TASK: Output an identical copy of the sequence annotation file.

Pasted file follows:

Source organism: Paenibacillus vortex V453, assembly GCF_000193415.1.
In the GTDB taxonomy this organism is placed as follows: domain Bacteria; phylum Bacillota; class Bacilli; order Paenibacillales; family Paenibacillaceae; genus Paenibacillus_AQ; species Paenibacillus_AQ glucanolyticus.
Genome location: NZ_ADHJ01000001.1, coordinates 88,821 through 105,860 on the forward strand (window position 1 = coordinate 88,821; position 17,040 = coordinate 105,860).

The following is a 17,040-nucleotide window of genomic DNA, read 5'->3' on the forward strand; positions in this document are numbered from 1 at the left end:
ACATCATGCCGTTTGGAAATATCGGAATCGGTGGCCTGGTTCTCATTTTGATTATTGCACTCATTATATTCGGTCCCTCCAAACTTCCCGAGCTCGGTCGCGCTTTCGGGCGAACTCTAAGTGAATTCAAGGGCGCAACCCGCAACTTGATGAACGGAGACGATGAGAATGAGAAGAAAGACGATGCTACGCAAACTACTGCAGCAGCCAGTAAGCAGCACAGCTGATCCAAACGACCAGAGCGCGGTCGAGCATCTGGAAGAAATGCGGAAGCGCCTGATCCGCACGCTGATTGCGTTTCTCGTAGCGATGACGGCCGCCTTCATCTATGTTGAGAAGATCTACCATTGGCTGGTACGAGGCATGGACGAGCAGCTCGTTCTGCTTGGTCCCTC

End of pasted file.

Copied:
Source organism: Paenibacillus vortex V453, assembly GCF_000193415.1.
In the GTDB taxonomy this organism is placed as follows: domain Bacteria; phylum Bacillota; class Bacilli; order Paenibacillales; family Paenibacillaceae; genus Paenibacillus_AQ; species Paenibacillus_AQ glucanolyticus.
Genome location: NZ_ADHJ01000001.1, coordinates 88,821 through 105,860 on the forward strand (window position 1 = coordinate 88,821; position 17,040 = coordinate 105,860).

The following is a 17,040-nucleotide window of genomic DNA, read 5'->3' on the forward strand; positions in this document are numbered from 1 at the left end:
ACATCATGCCGTTTGGAAATATCGGAATCGGTGGCCTGGTTCTCATTTTGATTATTGCACTCATTATATTCGGTCCCTCCAAACTTCCCGAGCTCGGTCGCGCTTTCGGGCGAACTCTAAGTGAATTCAAGGGCGCAACCCGCAACTTGATGAACGGAGACGATGAGAATGAGAAGAAAGACGATGCTACGCAAACTACTGCAGCAGCCAGTAAGCAGCACAGCTGATCCAAACGACCAGAGCGCGGTCGAGCATCTGGAAGAAATGCGGAAGCGCCTGATCCGCACGCTGATTGCGTTTCTCGTAGCGATGACGGCCGCCTTCATCTATGTTGAGAAGATCTACCATTGGCTGGTACGAGGCATGGACGAGCAGCTCGTTCTGCTTGGTCCCTC